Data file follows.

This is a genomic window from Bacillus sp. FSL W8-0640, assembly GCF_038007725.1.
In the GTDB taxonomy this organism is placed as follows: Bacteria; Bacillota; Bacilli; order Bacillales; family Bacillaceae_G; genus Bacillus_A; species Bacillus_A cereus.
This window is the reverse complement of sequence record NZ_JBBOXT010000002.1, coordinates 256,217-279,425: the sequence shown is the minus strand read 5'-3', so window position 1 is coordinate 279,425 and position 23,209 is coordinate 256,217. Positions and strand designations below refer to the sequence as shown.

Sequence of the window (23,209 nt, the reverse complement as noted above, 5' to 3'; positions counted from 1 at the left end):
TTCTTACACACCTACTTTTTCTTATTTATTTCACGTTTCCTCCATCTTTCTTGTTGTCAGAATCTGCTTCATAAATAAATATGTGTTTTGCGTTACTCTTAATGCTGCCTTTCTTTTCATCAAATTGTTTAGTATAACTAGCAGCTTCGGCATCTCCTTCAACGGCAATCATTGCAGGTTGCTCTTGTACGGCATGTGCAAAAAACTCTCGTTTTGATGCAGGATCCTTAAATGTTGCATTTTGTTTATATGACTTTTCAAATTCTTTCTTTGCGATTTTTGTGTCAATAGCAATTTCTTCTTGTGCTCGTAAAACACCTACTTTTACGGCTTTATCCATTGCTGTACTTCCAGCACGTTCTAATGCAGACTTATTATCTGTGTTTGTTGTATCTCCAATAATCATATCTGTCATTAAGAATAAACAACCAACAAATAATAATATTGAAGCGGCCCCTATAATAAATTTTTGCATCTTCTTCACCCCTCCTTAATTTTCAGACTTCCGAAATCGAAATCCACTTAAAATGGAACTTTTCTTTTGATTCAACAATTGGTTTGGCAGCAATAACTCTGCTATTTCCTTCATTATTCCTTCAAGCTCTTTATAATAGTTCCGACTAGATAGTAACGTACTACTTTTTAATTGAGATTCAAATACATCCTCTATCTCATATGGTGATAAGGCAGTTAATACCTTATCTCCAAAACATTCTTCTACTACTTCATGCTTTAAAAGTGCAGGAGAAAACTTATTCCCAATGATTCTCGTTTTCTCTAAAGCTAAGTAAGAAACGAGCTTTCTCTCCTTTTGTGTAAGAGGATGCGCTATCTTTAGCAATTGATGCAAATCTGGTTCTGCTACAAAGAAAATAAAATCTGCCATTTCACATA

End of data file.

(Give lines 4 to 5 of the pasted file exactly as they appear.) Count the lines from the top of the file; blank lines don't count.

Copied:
Sequence of the window (23,209 nt, the reverse complement as noted above, 5' to 3'; positions counted from 1 at the left end):
TTCTTACACACCTACTTTTTCTTATTTATTTCACGTTTCCTCCATCTTTCTTGTTGTCAGAATCTGCTTCATAAATAAATATGTGTTTTGCGTTACTCTTAATGCTGCCTTTCTTTTCATCAAATTGTTTAGTATAACTAGCAGCTTCGGCATCTCCTTCAACGGCAATCATTGCAGGTTGCTCTTGTACGGCATGTGCAAAAAACTCTCGTTTTGATGCAGGATCCTTAAATGTTGCATTTTGTTTATATGACTTTTCAAATTCTTTCTTTGCGATTTTTGTGTCAATAGCAATTTCTTCTTGTGCTCGTAAAACACCTACTTTTACGGCTTTATCCATTGCTGTACTTCCAGCACGTTCTAATGCAGACTTATTATCTGTGTTTGTTGTATCTCCAATAATCATATCTGTCATTAAGAATAAACAACCAACAAATAATAATATTGAAGCGGCCCCTATAATAAATTTTTGCATCTTCTTCACCCCTCCTTAATTTTCAGACTTCCGAAATCGAAATCCACTTAAAATGGAACTTTTCTTTTGATTCAACAATTGGTTTGGCAGCAATAACTCTGCTATTTCCTTCATTATTCCTTCAAGCTCTTTATAATAGTTCCGACTAGATAGTAACGTACTACTTTTTAATTGAGATTCAAATACATCCTCTATCTCATATGGTGATAAGGCAGTTAATACCTTATCTCCAAAACATTCTTCTACTACTTCATGCTTTAAAAGTGCAGGAGAAAACTTATTCCCAATGATTCTCGTTTTCTCTAAAGCTAAGTAAGAAACGAGCTTTCTCTCCTTTTGTGTAAGAGGATGCGCTATCTTTAGCAATTGATGCAAATCTGGTTCTGCTACAAAGAAAATAAAATCTGCCATTTCACATA